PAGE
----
3. The method according to claim 1, wherein said at least one annotation is a free hand annotation, a text annotation, a symbolic annotation, or an audio annotation.
4. The method according to claim 1, further comprising the step of including in said metadata at least one of information identifying a specific user and a specific client device which generated an annotation.
5. The method according to claim 1, further comprising the step of automatically deforming, by at least one of said first client device, said second client device or said motion image server, said annotation to substantially conform to a shape of said dynamic feature of said motion imagery.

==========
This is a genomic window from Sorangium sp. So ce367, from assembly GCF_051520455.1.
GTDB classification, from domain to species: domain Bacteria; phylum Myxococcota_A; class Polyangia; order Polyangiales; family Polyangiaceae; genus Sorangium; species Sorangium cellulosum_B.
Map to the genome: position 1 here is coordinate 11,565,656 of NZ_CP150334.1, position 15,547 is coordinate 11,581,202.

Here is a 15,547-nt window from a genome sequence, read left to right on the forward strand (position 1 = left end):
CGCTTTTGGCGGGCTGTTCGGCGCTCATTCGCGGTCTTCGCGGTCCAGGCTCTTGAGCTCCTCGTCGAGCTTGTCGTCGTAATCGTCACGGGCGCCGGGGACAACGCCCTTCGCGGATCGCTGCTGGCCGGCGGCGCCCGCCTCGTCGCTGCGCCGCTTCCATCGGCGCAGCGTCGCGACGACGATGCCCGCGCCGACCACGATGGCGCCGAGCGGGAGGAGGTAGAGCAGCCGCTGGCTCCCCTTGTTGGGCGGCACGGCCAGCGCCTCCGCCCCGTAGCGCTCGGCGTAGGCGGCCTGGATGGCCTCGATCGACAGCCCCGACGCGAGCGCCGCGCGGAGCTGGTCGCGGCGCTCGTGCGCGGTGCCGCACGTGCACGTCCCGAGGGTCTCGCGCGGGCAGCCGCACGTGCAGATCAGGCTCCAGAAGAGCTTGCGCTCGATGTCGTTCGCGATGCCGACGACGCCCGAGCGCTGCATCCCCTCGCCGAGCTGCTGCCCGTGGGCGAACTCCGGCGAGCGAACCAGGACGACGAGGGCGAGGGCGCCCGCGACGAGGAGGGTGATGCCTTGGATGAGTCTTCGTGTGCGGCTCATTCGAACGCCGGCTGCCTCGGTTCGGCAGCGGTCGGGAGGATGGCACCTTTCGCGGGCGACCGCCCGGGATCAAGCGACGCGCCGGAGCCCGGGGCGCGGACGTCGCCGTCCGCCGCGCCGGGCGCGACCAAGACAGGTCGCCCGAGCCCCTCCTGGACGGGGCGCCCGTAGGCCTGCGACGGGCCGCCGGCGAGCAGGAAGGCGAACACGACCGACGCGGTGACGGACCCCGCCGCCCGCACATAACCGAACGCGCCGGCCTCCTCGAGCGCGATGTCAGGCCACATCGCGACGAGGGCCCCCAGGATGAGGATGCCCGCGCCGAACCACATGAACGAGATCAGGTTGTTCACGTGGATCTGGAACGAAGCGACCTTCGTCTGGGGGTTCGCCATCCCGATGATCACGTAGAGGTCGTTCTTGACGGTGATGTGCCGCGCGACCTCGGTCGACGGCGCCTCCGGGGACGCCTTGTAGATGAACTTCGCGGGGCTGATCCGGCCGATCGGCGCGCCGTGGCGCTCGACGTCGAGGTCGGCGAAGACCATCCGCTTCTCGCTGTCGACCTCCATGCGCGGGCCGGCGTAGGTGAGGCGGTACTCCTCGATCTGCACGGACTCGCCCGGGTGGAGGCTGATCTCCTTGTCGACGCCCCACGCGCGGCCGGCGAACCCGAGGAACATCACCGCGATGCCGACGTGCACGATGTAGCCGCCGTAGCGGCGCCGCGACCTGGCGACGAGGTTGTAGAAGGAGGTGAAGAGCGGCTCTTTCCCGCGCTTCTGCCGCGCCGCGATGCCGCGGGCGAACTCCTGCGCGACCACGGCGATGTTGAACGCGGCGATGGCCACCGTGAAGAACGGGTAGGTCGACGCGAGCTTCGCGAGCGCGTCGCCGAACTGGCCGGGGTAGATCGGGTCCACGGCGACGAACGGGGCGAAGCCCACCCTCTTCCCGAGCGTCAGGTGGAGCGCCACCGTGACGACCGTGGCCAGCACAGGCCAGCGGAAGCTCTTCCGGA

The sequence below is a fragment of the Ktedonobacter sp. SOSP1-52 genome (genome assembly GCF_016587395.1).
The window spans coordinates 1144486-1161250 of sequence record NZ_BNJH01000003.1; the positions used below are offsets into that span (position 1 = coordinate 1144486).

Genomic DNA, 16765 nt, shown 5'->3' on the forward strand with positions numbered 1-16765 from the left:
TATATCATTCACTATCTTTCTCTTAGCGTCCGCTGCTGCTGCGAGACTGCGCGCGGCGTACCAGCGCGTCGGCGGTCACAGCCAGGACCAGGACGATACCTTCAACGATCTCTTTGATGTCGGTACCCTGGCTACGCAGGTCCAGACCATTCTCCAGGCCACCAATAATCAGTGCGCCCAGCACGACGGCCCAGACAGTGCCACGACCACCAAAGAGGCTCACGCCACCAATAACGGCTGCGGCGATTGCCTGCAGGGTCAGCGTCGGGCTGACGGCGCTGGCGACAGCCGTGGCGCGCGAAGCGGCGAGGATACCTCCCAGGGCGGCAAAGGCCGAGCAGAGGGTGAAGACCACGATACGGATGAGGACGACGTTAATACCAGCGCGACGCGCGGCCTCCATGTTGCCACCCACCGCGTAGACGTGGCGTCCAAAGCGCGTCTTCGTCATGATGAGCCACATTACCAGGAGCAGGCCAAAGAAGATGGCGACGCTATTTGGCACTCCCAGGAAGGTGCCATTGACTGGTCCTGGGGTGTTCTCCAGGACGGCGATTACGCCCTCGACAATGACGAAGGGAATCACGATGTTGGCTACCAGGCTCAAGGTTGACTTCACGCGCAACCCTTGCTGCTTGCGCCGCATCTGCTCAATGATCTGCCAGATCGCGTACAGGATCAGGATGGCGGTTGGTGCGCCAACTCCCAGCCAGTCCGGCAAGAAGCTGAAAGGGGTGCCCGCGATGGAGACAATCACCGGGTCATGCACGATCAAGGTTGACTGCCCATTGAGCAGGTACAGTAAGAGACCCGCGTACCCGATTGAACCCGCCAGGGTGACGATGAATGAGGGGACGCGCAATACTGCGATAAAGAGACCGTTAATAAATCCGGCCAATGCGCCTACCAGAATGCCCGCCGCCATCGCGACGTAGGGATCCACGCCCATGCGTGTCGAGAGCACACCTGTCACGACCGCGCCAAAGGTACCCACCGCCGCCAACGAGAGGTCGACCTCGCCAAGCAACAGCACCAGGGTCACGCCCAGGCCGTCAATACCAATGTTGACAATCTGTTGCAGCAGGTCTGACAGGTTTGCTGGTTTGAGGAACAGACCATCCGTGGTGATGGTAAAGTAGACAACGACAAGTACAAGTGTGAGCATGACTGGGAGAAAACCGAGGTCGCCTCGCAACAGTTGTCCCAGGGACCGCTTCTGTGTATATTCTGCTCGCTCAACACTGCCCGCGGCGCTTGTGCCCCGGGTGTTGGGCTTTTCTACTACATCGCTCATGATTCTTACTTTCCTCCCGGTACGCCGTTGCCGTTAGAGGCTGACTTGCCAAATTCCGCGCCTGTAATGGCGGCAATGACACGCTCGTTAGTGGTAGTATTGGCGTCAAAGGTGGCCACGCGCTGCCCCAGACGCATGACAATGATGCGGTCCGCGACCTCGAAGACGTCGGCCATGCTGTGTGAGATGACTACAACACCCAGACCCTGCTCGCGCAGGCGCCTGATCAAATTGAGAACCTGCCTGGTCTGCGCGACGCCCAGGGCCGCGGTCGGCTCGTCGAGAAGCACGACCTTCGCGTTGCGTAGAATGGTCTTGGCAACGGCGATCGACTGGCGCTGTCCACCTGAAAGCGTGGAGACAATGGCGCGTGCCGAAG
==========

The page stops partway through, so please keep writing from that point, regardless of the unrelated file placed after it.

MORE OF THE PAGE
6. The method according to claim 5, wherein at least one of temporal and spatial information in said motion imagery is used to deform said annotation to said shape of said dynamic feature.
7. The method according to claim 1, further comprising the steps of concurrently displaying said motion imagery on said first and second client devices, and displaying together with said motion imagery said at least one annotation to said second user immediately after said annotation has been generated at said first client device.
8. The method according to claim 1, further comprising the steps of concurrently communicating said motion imagery to a plurality of client devices, and generating a plurality of different annotations to said motion imagery in response to input commands from respective users of said plurality of client devices.
9. The method according to claim 1, wherein said step of storing said metadata further comprises storing said metadata separate from said data defining said motion imagery.